Washington’s Neutrality Proclamation of 1793 would set the general tone of American isolationism up until World War Two, though at the time it was meant only to keep America out of the European Wars. This general policy would be followed by Adams when dealing with English and French attacks on neutral American shipping. Adams would spend his term as president trying desperately to avoid war with France and also to avoid being overthrown by the Federalist ‘conspiracy’ he saw forming under Hamilton.

By 1798 Adams saw the Federalists in much the same light as Jefferson and Madison. He had begun to see that Hamilton viewed the American landscape as a battleground the Federalists had won in 1788 and were not obliged to give up to Republican influences. Hamilton, for his part, felt the Republicans to be disloyal to America’s best interests – or as he saw the two interchangeably, Federalist interests. The Adams-Hamilton feud is given great importance in the book as their squabbles would eventually help cause the collapse of the Federalists in 1800.

The defining moment for the party was Adams’s decision to pursue peace with France in 1799 rather than to keep backing Federalist policies which stripped Republican citizens of constitutional rights and expanded the American army under Hamilton’s authority. Adams believed that with Hamilton in command of an army his conspirators would “proclaim a Regal Government, [and] place Hamilton at the Head” (p. 617). By stripping the Federalist Party of their war fever platform Adams had helped to bring about their downfall. Yet the authors make a brilliant conclusion in their ‘blame’ for the loss of the Federalist authority in America.

They conclude that the party was only held together by Washington’s vast popularity and the complete trust Americans had in his actions. Without Washington leading them the Federalists lacked any popular figurehead to rally the American people around. This vacuum of leadership helped create the infighting which helped bring about its fall. Also they conclude that the largely unpopular acts passed by the Federalist leaders during the late 1790’s damaged their party greatly and drove more people into the Republican camp. Although Adams was vindicated in his decision to pursue peace with France he was still defeated by Jefferson in the election of 1800. Although Jefferson defeated Adams by only eight electoral votes this was due to the fact that state legislatures in most states (controlled by one party or the other) chose the electors rather than having a popular election. In the Congress the result was more telling – the Federalists there would lose one-fifth of their seats and become a permanent minority in both Houses. But this is not the ‘fault’ of Adams or Hamilton individually; it was the ‘fault’ of the entire Federalist Party which had ceased to be representative of the people once they were swept up in the war fever.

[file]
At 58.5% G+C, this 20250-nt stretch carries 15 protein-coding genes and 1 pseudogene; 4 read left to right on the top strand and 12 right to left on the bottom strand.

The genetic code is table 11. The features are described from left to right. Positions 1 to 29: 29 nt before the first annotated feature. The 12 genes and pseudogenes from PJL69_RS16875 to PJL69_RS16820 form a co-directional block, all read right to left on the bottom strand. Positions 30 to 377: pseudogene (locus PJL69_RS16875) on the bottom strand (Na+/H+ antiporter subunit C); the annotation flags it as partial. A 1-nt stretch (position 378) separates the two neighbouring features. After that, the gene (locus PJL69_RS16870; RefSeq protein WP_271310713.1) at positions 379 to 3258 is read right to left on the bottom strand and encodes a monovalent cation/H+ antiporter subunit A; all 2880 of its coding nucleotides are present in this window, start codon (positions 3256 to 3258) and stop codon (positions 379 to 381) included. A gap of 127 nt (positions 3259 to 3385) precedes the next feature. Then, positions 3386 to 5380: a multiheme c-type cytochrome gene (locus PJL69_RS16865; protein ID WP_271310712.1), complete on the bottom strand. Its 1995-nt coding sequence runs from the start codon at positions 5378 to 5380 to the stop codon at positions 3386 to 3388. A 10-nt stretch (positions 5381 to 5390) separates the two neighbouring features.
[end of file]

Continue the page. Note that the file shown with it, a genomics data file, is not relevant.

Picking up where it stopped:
Using this book as an example of how a party can rise and fall it is easy to see parallels with the rise and fall of other parties throughout American history. Currently the Republican Party, which Ronald Reagan greatly expanded in the 1980’s, seems to be suffering the same fate as the Federalists did without the presence of Washington at its head. The infighting among Republicans today and the lack of public support for their war measures are taking their toll and will inevitably lead to a temporary collapse of the party in the future. But it is also to be remembered that although the Federalist Party would soon perish in name its members lived on to found new parties with new platforms. The Republican Party shall also return in four to eight years with a unified constituency and a party objective that will lead them once again. American politics never really change as much as we might think they do. Sure the names and issues might change some, but, as Adams would argue, human nature never changes and the same desires, beliefs, attitudes, and conniving that occurred in the age of Federalism is alive and well in American parties today.

Jefferson, after his election in 1800, would foolishly believe that the he would bring about the end of oppositional parties in America. “We are all republicans, we are all federalists” he would say in his inaugural speech (p. 753). But what had been established by the rise of the Republicans was that America was not to be a united society without parties, nor a society of many small parties, but a society which could be led, or divided, by two parties fighting for overall control of the government. This precedent will likely continue indefinitely in American politics due to the Electoral College and the long history of a two-party system in American history.

This is a phenomenal book on every level. To simply sum up in six short pages what was covered in this book is literally impossible unfortunately. The book spends a good portion of time though discussing how political parties came about in American history and how the founding fathers felt about many key ideological issues we still struggle with today. Washington’s farewell address, for instance, warns against foreign entanglements and divisive political parties in America. Madison discusses the benefits of a diverse society in which no majority can rule because sectional, religious, and ideological differences prohibit that eventuality. Hamilton’s ideas concerning the creation of a funded national debt along with a national bank, the establishment of American credit as impeccable, and his desire to exploit the ‘necessary and proper’ clause as much as possible are well covered. And Jefferson’s overriding belief in the sublimity of the American Revolution and the fundamental rights of ‘all’ men as equal and how that affected the subsequent rise of democracy are discussed. This book takes issues which form the core of the early American experience and examines them to a degree which brings out the true beauty of the American government and its remarkable transformation through its early years.